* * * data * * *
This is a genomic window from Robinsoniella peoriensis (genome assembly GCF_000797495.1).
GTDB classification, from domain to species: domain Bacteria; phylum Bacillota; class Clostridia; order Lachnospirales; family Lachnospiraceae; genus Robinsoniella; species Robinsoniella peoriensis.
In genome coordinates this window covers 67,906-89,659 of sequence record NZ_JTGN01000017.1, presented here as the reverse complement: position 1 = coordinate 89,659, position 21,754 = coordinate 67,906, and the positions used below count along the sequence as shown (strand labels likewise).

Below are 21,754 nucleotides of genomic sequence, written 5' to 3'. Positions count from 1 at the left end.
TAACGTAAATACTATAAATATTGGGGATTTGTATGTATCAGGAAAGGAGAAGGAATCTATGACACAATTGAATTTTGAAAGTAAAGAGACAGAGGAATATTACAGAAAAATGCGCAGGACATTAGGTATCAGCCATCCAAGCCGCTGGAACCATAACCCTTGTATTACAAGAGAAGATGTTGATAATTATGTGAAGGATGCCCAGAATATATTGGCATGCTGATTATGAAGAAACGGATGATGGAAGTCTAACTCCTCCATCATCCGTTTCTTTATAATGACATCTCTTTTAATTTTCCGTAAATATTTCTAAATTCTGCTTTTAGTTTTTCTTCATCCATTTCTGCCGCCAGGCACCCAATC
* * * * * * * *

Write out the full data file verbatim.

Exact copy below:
This is a genomic window from Robinsoniella peoriensis (genome assembly GCF_000797495.1).
GTDB classification, from domain to species: domain Bacteria; phylum Bacillota; class Clostridia; order Lachnospirales; family Lachnospiraceae; genus Robinsoniella; species Robinsoniella peoriensis.
In genome coordinates this window covers 67,906-89,659 of sequence record NZ_JTGN01000017.1, presented here as the reverse complement: position 1 = coordinate 89,659, position 21,754 = coordinate 67,906, and the positions used below count along the sequence as shown (strand labels likewise).

Below are 21,754 nucleotides of genomic sequence, written 5' to 3'. Positions count from 1 at the left end.
TAACGTAAATACTATAAATATTGGGGATTTGTATGTATCAGGAAAGGAGAAGGAATCTATGACACAATTGAATTTTGAAAGTAAAGAGACAGAGGAATATTACAGAAAAATGCGCAGGACATTAGGTATCAGCCATCCAAGCCGCTGGAACCATAACCCTTGTATTACAAGAGAAGATGTTGATAATTATGTGAAGGATGCCCAGAATATATTGGCATGCTGATTATGAAGAAACGGATGATGGAAGTCTAACTCCTCCATCATCCGTTTCTTTATAATGACATCTCTTTTAATTTTCCGTAAATATTTCTAAATTCTGCTTTTAGTTTTTCTTCATCCATTTCTGCCGCCAGGCACCCAATC